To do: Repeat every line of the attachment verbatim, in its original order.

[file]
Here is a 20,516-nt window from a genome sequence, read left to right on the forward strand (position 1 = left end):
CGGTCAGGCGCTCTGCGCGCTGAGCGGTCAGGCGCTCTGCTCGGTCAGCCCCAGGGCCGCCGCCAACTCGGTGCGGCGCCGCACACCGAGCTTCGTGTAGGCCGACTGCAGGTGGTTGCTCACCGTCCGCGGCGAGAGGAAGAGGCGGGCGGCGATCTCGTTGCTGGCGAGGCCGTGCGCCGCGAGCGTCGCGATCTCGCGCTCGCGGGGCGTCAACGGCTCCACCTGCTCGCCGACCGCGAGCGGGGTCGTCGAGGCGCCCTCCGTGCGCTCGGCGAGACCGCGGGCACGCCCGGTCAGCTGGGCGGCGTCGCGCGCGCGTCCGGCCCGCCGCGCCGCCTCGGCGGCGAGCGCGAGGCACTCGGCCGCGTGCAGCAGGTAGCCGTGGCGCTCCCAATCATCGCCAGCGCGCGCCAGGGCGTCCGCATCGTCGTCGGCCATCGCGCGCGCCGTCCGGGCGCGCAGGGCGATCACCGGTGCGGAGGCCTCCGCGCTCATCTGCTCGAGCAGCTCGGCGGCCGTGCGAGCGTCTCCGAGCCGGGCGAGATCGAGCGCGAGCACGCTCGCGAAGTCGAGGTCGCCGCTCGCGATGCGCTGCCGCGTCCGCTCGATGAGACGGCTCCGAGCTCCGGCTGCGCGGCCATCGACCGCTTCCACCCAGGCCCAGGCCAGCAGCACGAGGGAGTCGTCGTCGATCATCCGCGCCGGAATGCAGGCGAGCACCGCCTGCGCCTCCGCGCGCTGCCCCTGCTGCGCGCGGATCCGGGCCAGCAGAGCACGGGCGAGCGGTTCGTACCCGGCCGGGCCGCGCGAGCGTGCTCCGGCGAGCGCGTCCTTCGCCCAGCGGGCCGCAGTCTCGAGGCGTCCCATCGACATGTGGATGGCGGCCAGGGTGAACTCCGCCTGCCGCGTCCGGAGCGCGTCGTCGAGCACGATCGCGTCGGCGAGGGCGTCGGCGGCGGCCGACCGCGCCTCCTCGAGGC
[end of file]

Here is a 20,516-nt window from a genome sequence, read left to right on the forward strand (position 1 = left end):
CGGTCAGGCGCTCTGCGCGCTGAGCGGTCAGGCGCTCTGCTCGGTCAGCCCCAGGGCCGCCGCCAACTCGGTGCGGCGCCGCACACCGAGCTTCGTGTAGGCCGACTGCAGGTGGTTGCTCACCGTCCGCGGCGAGAGGAAGAGGCGGGCGGCGATCTCGTTGCTGGCGAGGCCGTGCGCCGCGAGCGTCGCGATCTCGCGCTCGCGGGGCGTCAACGGCTCCACCTGCTCGCCGACCGCGAGCGGGGTCGTCGAGGCGCCCTCCGTGCGCTCGGCGAGACCGCGGGCACGCCCGGTCAGCTGGGCGGCGTCGCGCGCGCGTCCGGCCCGCCGCGCCGCCTCGGCGGCGAGCGCGAGGCACTCGGCCGCGTGCAGCAGGTAGCCGTGGCGCTCCCAATCATCGCCAGCGCGCGCCAGGGCGTCCGCATCGTCGTCGGCCATCGCGCGCGCCGTCCGGGCGCGCAGGGCGATCACCGGTGCGGAGGCCTCCGCGCTCATCTGCTCGAGCAGCTCGGCGGCCGTGCGAGCGTCTCCGAGCCGGGCGAGATCGAGCGCGAGCACGCTCGCGAAGTCGAGGTCGCCGCTCGCGATGCGCTGCCGCGTCCGCTCGATGAGACGGCTCCGAGCTCCGGCTGCGCGGCCATCGACCGCTTCCACCCAGGCCCAGGCCAGCAGCACGAGGGAGTCGTCGTCGATCATCCGCGCCGGAATGCAGGCGAGCACCGCCTGCGCCTCCGCGCGCTGCCCCTGCTGCGCGCGGATCCGGGCCAGCAGAGCACGGGCGAGCGGTTCGTACCCGGCCGGGCCGCGCGAGCGTGCTCCGGCGAGCGCGTCCTTCGCCCAGCGGGCCGCAGTCTCGAGGCGTCCCATCGACATGTGGATGGCGGCCAGGGTGAACTCCGCCTGCCGCGTCCGGAGCGCGTCGTCGAGCACGATCGCGTCGGCGAGGGCGTCGGCGGCGGCCGACCGCGCCTCCTCGAGGC